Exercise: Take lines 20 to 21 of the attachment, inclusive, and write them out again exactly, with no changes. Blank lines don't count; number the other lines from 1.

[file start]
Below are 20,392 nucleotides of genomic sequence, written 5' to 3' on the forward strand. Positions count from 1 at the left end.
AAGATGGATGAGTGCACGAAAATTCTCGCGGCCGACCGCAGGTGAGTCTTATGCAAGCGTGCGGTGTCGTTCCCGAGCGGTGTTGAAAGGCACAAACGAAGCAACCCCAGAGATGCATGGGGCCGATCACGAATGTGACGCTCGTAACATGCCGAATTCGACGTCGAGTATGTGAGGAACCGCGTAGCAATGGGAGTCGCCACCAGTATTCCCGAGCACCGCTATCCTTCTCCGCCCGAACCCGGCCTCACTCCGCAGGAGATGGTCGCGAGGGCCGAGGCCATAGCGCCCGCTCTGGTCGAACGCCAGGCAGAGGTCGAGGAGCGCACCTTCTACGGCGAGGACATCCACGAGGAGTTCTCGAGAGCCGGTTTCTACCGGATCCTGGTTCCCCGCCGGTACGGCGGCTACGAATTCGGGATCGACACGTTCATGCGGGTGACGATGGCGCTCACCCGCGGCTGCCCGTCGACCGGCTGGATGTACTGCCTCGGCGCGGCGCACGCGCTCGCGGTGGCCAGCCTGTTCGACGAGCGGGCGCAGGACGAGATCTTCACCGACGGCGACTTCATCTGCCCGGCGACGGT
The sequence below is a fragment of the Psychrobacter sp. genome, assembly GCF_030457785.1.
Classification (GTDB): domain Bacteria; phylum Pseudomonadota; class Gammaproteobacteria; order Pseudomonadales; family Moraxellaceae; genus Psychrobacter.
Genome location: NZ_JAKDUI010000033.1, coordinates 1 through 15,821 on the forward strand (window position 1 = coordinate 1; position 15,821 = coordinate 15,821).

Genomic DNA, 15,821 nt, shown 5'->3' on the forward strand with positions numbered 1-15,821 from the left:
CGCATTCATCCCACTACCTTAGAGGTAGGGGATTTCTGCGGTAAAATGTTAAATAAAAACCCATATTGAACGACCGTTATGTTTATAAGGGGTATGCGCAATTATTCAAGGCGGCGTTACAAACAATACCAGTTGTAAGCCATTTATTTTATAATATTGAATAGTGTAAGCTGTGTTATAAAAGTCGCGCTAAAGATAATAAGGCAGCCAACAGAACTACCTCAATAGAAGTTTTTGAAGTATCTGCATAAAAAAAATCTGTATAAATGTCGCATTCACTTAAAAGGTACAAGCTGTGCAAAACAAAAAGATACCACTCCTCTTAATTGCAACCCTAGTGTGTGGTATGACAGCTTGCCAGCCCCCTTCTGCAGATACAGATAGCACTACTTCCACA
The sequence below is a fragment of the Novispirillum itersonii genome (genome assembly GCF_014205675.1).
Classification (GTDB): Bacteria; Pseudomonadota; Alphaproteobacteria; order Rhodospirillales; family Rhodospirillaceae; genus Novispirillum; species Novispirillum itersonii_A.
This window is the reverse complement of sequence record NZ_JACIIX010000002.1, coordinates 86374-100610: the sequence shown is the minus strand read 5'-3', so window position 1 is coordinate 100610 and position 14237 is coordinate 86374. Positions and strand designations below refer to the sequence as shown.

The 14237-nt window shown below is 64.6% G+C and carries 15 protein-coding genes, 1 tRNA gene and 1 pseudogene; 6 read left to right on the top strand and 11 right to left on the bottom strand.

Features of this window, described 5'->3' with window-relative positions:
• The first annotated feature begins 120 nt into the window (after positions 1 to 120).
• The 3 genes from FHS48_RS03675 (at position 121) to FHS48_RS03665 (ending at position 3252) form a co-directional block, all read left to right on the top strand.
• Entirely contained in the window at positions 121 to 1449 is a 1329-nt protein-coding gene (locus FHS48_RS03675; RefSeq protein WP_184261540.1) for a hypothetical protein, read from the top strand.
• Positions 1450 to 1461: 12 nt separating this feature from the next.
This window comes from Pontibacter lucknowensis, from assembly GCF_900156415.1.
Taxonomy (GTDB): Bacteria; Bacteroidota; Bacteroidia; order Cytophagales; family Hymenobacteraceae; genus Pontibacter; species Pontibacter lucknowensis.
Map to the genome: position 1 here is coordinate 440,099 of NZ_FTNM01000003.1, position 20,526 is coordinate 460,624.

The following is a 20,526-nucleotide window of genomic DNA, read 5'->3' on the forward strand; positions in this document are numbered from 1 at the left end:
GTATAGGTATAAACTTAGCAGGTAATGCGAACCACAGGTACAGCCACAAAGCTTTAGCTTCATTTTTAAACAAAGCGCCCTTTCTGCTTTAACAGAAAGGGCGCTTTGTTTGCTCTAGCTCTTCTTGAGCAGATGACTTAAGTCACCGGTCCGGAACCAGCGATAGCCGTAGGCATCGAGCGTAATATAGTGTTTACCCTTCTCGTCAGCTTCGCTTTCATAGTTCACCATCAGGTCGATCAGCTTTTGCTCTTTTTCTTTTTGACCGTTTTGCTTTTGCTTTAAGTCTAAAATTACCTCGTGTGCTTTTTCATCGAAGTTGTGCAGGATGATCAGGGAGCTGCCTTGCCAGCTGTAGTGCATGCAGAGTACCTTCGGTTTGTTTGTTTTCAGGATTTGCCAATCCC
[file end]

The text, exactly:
The following is a 20,526-nucleotide window of genomic DNA, read 5'->3' on the forward strand; positions in this document are numbered from 1 at the left end:
GTATAGGTATAAACTTAGCAGGTAATGCGAACCACAGGTACAGCCACAAAGCTTTAGCTTCATTTTTAAACAAAGCGCCCTTTCTGCTTTAACAGAAAGGGCGCTTTGTTTGCTCTAGCTCTTCTTGAGCAGATGACTTAAGTCACCGGTCCGGAACCAGCGATAGCCGTAGGCATCGAGCGTAATATAGTGTTTACCCTTCTCGTCAGCTTCGCTTTCATAGTTCACCATCAGGTCGATCAGCTTTTGCTCTTTTTCTTTTTGACCGTTTTGCTTTTGCTTTAAGTCTAAAATTACCTCGTGTGCTTTTTCATCGAAGTTGTGCAGGATGATCAGGGAGCTGCCTTGCCAGCTGTAGTGCATGCAGAGTACCTTCGGTTTGTTTGTTTTCAGGATTTGCCAATCCC